Anonymous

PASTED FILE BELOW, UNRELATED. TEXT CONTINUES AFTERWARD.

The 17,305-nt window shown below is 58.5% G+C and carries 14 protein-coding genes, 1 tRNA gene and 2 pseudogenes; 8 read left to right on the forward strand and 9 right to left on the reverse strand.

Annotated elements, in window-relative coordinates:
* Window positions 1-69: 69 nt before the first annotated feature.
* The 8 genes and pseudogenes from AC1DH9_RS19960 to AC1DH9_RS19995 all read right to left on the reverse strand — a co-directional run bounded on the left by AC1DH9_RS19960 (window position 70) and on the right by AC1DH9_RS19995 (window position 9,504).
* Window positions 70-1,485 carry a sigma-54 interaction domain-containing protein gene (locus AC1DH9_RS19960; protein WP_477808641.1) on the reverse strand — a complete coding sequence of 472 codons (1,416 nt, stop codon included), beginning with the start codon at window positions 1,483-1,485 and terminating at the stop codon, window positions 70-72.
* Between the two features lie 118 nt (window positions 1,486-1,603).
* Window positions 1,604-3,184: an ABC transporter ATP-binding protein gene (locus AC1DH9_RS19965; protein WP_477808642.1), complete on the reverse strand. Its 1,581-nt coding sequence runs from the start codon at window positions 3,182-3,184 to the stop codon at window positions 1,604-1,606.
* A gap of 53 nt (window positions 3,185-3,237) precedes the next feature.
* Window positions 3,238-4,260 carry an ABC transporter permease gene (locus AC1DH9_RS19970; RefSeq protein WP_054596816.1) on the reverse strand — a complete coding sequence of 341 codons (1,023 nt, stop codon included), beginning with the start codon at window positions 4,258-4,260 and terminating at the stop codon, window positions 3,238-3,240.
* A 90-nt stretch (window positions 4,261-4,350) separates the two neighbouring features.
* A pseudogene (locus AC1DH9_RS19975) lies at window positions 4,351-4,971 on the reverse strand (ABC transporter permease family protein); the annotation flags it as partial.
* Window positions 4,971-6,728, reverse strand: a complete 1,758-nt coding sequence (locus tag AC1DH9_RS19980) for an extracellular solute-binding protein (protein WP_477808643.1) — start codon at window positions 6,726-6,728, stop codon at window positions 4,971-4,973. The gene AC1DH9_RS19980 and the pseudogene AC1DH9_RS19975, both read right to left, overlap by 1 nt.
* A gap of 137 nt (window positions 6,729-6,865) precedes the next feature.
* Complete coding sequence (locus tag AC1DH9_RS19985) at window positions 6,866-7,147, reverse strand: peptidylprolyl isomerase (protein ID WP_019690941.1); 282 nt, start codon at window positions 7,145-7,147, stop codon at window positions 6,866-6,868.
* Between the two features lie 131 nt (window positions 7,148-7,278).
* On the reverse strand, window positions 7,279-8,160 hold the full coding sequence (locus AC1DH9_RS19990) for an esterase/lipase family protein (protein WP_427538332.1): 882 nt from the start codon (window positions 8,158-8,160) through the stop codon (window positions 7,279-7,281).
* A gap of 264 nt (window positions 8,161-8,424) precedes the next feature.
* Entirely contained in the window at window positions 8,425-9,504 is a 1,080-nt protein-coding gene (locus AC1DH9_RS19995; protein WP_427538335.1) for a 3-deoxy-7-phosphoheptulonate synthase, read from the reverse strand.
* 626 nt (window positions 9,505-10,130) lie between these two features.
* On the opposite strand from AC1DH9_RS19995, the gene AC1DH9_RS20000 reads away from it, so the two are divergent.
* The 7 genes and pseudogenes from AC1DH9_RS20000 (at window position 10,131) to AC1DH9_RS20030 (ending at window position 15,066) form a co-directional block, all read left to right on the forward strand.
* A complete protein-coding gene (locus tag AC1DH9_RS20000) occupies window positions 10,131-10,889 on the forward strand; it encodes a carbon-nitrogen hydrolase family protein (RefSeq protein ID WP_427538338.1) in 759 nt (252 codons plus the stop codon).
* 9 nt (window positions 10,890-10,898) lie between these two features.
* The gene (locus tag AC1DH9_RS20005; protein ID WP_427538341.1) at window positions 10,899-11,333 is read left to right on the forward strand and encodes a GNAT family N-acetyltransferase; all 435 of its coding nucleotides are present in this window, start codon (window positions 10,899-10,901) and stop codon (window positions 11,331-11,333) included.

Some people really need to review the definition of communism. Stop listening to the media. The media has people scared that the United States of America is going to "turn socialist." Oh no! WHAT A HORRIBLE THING! PUUHHLEEASSE. Maybe that would be the only thing to wake everyone up! People who listen to the media and do not read any legitimate sources need to stop giving their opinions on what is the best system. Your opinion is worthless when its based off of corporate and gov't propaganda. Thanks for regurgitating, heard it a billion times(not going to point directly at the post i'm referring to, lets just say...give me a break, yourself.) Anyway, Americans have been experiencing a paradigm shift in worldview for quite some time. We've been moving from the Newtonian Paradigm worldview, which believes there is a knowable truth, positivism is correct, we are always "progressing," Christianity dominates moral cultural background and ideas of right and wrong, and the universe works like a strict machine. This way of thinking has seriously led us down the wrong path...change to the Einsteinian worldview will help just by people changing their views. The Einsteinian worldview says that perhaps nothing is completely knowable and we shouldn't be afraid of that, the universe works in a flowing, changing way not like a machine that we can someday completely "figure out," perhaps we should accept we don't know everything about the universe and concentrate on what we do know: we are destroying our future when we harm the balance on Earth, Christianity is a patriarchal system that works by oppressing various aspects of HUMAN NATURE in the name of "god"--in the past that has been women, minorities, anyone in the way of making money or in the way of conquering-- a god that was formed in the harsh desert by a people who revolted against their rulers, wondered the desert, and committed genocide on the pagans to take over their land. They set up their moral system as opposite to the Pagans in order to creat zeolots who would agree with wiping them out. Pagans were people who embraced the Earth, human nature, and felt there was no original sin and everyone had the ability to choose to act accordingly to nature's laws or against them (which would eventually cause harm anyway). Christianity then supported the rise of more capitalism, with the protestant revolutions. Now, old boundaries have fallen away, but the meat of moral ideas and philosophy here and in many countries dominated by the christian-judeo belief system, this still supports what Christians gave the world during colonialism (genocide much?) but to a lessened degree: racism, sexism, original sin, and a heaven that is not on Earth, the fear of death and hell...therefore NOW and the EARTH don't matter, animals have no soul...The least America could do was accept SOCIAL DEMOCRACY and quit believing in such ridiculous ideas that you are ABOVE THE LAWS OF NATURE. Capitalism and christianity mixed with the undying belief in positivism, and unending progress has dragged humanity into a hole. It's time for people to realize that these philosophies are supporting our way of life, and a reason for the vast inequalities, injustices, and raping of the earth. Rightwingers have sufficiently used corporate media to brainwash people to believing in philosophies and moral ideas that have been created for the purpose of A) territorial expansion and B) free market imperialism--anyone who believes the fat cats are on our side are completely deluded. And any Christians who vote right wing---I suggest you take a look at the passage about the false prophet and forked tongue. Jesus was rebelling against the corrupt, greedy Hebrew rulers of his time--if Christians really want to "do what jesus did" they certainly wouldn't be teaming up with the oppressors to force their hateful views on others.